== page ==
Unforgiven: The Boys Who Killed A Child (Jamie Bulger Documentary)…


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Date: May 24, 2020

01) Unforgiven: The Boys Who Killed A Child (Jamie Bulger Documentary)


“This powerful and disturbing documentary covers the outcry approaching the release of Robert Thompson and Jon Venables, the two 10 year old boys who killed 2 year-old James Bulger in 1993. Re-telling the tragedy, the film presents the protests against their release from an institution, delves into the backgrounds of the killers, their terrible violent act and the impact it caused in UK. It also explores claims that their punishment has been a sham, as reporter Deborah Davies investigates how inmates at secure units are treated and interviews experts to learn whether eight years has been sufficient time to successfully rehabilitate the pair.”

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3 thoughts on “Unforgiven: The Boys Who Killed A Child (Jamie Bulger Documentary)…

  1. feinmann0

    “… interviews experts to learn whether eight years has been sufficient time to successfully rehabilitate the pair.”

    But the damage had already been done to these boys up to the time that they committed the murder. Both boys were the product of dysfunctional single-parent families. Rehabilitation is impossible because society will always blame the boys for what happened – the phrase “successfully rehabilitate the pair” is a joke. instead, society should be blaming itself for creating dysfunctional family environments at the outset, and allowing them to persist totally unchecked over long periods of time.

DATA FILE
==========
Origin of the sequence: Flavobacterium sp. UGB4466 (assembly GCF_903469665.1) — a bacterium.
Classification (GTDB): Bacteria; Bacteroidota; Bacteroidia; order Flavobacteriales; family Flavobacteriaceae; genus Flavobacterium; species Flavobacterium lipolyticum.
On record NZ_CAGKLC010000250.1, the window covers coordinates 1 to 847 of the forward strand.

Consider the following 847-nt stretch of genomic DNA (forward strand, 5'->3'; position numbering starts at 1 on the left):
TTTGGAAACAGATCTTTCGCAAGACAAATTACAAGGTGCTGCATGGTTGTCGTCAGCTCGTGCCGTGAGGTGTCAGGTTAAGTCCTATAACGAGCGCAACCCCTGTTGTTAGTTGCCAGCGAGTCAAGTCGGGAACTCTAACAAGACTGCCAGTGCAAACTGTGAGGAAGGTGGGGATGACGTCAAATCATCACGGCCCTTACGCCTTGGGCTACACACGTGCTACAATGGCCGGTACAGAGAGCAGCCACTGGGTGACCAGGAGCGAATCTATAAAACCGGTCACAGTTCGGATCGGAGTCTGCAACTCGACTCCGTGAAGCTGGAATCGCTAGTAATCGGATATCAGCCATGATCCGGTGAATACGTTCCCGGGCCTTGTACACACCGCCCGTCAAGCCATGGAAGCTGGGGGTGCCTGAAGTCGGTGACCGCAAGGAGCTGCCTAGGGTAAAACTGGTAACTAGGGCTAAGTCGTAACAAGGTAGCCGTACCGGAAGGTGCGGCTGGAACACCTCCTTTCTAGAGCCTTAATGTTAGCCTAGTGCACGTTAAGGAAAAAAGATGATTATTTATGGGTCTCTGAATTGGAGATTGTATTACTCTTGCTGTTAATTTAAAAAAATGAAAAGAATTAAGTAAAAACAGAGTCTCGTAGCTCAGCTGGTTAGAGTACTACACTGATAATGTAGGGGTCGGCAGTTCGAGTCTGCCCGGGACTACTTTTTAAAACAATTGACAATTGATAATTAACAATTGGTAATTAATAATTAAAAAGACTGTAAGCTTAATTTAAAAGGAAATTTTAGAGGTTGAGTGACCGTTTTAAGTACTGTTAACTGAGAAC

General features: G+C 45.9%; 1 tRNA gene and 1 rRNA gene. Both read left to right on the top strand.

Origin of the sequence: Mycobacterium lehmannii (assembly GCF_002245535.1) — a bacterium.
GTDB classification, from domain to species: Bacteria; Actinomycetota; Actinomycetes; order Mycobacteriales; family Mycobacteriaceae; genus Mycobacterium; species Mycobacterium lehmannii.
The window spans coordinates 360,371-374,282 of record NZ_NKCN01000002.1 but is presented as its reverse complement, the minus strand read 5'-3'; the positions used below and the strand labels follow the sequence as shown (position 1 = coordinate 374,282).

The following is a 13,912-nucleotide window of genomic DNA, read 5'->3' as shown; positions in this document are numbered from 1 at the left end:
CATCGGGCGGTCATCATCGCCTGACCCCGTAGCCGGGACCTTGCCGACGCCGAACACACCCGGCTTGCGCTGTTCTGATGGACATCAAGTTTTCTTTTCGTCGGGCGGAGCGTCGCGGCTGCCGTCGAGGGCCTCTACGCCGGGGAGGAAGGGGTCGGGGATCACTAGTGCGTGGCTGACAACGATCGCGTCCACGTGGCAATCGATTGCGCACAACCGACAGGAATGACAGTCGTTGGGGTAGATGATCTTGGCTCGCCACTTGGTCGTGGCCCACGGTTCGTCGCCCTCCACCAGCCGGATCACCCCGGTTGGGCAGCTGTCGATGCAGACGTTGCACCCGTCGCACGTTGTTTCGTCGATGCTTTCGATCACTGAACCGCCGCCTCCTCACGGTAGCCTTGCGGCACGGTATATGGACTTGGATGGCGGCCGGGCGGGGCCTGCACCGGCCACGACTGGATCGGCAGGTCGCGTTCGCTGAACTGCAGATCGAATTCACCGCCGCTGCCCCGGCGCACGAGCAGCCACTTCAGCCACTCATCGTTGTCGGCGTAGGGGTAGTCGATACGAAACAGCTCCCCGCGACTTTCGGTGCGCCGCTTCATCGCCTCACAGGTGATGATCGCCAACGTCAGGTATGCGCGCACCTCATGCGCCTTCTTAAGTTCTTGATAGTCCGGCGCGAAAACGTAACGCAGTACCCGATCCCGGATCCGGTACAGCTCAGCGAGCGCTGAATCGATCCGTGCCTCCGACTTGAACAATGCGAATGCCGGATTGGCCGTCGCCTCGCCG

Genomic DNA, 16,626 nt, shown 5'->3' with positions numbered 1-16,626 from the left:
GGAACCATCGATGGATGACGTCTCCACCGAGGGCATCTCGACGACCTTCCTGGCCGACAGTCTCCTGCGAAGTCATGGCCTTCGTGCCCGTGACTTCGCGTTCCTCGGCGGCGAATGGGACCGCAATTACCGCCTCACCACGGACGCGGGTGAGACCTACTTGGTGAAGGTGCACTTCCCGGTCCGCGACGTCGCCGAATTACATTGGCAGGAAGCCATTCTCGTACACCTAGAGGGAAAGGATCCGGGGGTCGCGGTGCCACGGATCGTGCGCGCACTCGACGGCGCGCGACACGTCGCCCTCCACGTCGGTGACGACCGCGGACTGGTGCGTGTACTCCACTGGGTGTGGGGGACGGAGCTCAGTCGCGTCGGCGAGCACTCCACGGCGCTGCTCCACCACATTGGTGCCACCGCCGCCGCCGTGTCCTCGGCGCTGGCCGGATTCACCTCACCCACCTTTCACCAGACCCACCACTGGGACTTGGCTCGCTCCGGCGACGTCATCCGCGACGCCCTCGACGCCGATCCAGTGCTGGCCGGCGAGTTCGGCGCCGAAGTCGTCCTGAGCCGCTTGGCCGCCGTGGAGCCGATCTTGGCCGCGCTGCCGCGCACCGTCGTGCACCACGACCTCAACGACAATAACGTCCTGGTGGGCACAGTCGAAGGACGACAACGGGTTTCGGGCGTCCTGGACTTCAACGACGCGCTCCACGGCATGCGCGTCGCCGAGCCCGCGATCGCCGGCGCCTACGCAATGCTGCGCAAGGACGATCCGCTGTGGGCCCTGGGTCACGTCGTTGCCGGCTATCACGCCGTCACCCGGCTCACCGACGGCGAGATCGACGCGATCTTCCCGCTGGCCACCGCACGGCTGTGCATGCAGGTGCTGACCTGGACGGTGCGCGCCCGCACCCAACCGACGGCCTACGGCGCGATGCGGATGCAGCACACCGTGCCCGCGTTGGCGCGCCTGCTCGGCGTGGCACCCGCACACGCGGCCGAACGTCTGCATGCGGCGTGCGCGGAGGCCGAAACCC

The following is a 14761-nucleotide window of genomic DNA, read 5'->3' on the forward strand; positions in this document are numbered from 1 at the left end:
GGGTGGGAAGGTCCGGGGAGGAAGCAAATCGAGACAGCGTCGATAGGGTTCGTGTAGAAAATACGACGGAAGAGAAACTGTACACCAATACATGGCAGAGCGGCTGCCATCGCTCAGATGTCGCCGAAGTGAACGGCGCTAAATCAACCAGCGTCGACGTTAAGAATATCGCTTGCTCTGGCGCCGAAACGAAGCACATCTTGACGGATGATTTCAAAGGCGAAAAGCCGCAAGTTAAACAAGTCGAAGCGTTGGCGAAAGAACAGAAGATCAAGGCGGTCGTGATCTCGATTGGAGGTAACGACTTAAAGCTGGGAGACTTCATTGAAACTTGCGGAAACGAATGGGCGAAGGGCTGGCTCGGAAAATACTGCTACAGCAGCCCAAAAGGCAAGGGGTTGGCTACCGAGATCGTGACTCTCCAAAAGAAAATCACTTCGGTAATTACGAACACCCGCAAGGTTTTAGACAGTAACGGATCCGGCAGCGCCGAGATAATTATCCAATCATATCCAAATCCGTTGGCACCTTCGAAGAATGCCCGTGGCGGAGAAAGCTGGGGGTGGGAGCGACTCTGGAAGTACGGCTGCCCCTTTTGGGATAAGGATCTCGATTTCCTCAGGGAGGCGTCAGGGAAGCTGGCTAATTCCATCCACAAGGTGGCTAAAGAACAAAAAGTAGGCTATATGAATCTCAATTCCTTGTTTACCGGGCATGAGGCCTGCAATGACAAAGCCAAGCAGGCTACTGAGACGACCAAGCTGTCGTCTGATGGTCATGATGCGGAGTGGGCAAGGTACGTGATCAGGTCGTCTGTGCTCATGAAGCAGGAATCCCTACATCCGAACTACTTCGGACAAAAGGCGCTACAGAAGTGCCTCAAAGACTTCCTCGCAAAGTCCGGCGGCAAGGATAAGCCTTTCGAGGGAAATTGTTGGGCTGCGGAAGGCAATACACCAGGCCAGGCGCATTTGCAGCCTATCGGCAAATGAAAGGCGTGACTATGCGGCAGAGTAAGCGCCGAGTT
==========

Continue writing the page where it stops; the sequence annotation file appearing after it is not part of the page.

The UK government and media has been at the forefront of preaching a stranger-danger mantra to families for decades now. Ironic, as the real danger often lies much closer to home. Ironic too that the stranger-danger fear has eradicated a sense of community within communities. No-one gives a F**K about anyone else but themselves any more. The perfect recipe for breeding more Venables and Thompson monsters.

    Reply
    1. eqfoundation Post author

      From what I’ve experienced, the biological family unit is highly dysfunctional…on average. Some way more than others, but…it makes arguments for “chosen families” seem attractive…or, hell…Maybe we should just have a system which shelters and feeds everyone, and allows people to freely associate…or disassociate, as they see fit?

      Reply
  2. feinmann

    Yes, agreed. Commune-style living evidently works for tribal societies. Jay Edson’s post-apocalypse story: A Galaxy Of No Stars, puts a boy-lover spin on free association between kids and adults, empowering kids to make decisions on who they want to be within the ‘village’.

    Reply

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